Local poet publishes inaugural book, offers new voice

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WEST ORANGE / SOUTH ORANGE, NJ — West Orange High School English teacher and South Orange resident Victor Alcindor recently made his entrance into the publishing world with the release of his first book, “Stand Mute.” The collection of poetry came out of Alcindor’s creative writing classes during his doctoral work at Drew University, when he amassed a collection of approximately 70 poems, which were then edited for publication.

“I took a few creative writing courses at Drew and I started writing poems,” Alcindor said in a July 26 phone interview. “I’d always been interested, and over seven years I collected close to 70 poems. This publisher wanted to publish voices that weren’t always heard.”

“Stand Mute” is published by Get Fresh Books, LLC, a new press that has only published six books. Alcindor said the publisher wanted to publish writers whose work hadn’t been read yet, and he was a good fit. Alcindor’s poems focus on themes of abuse, subject matter that is not often discussed.

“As a Haitian-American and a man of color, if you look at whoever is popular it tends to be the same people,” he said. “So it’s getting new voices out there. And that’s not to take away from those writers, but now others can identify with my worldview. Students have mentioned being moved and interested by life in the 1990s, and my young adulthood.”

It took years of hard work for Alcindor to reach this point in his writing career.

“I’ve been published in journals before, but this is my first time anywhere else,” he said. “I would get letters back saying ‘we like your work, but go back and work on it.’ So it’s been a learning process.”

Alcindor was drawn to poetry while he was teaching it. For the last 15 years, he has taught the curriculum of every English class offered at WOHS, including American literature and SAT prep. He also spent four years teaching eighth-grade English at Roosevelt Middle School.

“I modeled them after the poems I would assign,” Alcindor said. “And we would have workshops and I would write with them. I’ve always been impressed with how poets are able to take so few words and reveal a universal truth. I’ve dabbled in fiction, but the response with the poetry I’ve written has been so great.”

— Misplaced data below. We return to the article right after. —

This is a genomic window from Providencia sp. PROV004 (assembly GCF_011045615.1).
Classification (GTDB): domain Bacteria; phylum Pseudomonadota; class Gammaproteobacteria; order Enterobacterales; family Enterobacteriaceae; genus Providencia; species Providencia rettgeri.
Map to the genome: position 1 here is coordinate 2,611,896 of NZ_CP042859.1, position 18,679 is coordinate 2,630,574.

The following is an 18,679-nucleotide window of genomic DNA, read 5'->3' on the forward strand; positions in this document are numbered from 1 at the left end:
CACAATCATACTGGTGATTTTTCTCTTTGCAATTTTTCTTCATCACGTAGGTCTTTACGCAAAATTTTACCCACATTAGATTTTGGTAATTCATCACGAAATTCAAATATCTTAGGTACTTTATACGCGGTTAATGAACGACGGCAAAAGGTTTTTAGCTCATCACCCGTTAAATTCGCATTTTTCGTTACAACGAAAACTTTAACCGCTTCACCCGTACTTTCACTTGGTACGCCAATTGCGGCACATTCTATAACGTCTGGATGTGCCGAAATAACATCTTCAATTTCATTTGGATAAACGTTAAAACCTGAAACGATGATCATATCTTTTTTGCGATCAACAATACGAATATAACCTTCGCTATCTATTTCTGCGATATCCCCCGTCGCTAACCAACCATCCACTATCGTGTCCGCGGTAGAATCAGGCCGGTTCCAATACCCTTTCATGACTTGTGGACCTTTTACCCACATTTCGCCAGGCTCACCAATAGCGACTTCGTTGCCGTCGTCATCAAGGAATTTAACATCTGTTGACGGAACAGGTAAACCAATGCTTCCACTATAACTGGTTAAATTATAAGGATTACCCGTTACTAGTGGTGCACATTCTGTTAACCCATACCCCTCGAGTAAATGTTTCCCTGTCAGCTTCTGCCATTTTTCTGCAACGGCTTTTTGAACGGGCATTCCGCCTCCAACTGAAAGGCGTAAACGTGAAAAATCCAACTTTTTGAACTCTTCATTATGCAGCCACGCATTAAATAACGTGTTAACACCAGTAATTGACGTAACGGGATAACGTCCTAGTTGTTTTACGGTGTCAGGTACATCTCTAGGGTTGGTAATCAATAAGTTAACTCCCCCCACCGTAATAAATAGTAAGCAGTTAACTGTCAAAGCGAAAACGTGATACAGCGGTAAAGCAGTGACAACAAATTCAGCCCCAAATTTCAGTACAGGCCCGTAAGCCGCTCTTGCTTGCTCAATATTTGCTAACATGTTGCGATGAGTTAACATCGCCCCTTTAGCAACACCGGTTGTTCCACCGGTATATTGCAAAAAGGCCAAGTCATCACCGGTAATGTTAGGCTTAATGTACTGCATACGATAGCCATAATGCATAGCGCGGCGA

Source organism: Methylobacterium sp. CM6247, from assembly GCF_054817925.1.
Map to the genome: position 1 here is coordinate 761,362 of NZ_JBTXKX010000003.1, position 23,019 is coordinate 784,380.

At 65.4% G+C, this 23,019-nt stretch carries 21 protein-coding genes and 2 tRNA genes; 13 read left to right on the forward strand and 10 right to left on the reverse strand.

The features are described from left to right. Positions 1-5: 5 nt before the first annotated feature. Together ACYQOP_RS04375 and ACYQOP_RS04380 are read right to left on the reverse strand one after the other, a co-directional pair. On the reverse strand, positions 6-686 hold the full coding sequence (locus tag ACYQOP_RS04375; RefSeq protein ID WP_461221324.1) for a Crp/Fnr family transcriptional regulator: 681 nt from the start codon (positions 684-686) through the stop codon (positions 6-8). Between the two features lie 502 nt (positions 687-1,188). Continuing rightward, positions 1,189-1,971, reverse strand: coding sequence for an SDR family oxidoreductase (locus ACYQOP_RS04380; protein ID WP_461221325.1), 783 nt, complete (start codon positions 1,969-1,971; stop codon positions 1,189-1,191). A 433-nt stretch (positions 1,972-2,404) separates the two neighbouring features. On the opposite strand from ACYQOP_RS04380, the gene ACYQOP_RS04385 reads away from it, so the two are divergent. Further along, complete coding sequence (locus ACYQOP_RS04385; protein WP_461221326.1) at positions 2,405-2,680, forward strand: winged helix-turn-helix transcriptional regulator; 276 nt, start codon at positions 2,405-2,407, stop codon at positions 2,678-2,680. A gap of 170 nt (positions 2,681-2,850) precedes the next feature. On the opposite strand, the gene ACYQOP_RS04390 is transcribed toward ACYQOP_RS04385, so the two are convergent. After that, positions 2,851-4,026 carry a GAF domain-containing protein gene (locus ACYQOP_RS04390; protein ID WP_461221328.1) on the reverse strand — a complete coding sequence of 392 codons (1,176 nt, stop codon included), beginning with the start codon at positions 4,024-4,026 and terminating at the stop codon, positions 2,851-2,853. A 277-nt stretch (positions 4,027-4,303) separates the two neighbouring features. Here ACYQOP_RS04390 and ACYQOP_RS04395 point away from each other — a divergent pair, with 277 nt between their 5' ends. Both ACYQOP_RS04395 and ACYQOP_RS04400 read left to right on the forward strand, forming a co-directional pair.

There are writers that Alcindor looks to for inspiration, such as James Baldwin and F. Scott Fitzgerald. In addition, the poet Sylvia Plath has had a tremendous influence on Alcindor’s work.

“These poems scream ‘we have to do better.’ Kids are cruel but humanity can be crueler,” Randall Horton, the author of “Pitch Dark Anarchy” and “Hook: A Memoir,” and a professor of English at the University of New Haven, said about Alcindor’s book in a press release on July 19. “Sure, these are initiation and coming-of-age stories, but more importantly, these poems are baptismal and, if you listen carefully, you cannot emerge from this book unchanged. We often read blurbs with words like ‘necessity’ and ‘must read’ and they are actually not, but ‘Stand Mute’ is the real deal.”

Alcindor said he has been hearing from former students who have read his book, and they often bring up lessons that they learned while in his classes. But while he said connecting with them has been great, he will probably not bring his own poems into the classroom anytime soon.

“There’s something a little narcissistic about that,” he joked. “I want to expose them to all types of poetry, so I maybe would use some. I do have colleagues who have told me they want to use the book, which is flattering.”

With a little more than a month left until school starts again, Alcindor is working on new writing projects.

“I’m working on another poetry collection,” he said. “I’ve also outlined two short novels. But I’m not a methodical writer, I don’t wake up and have a schedule. I just let it come as I think of it.”

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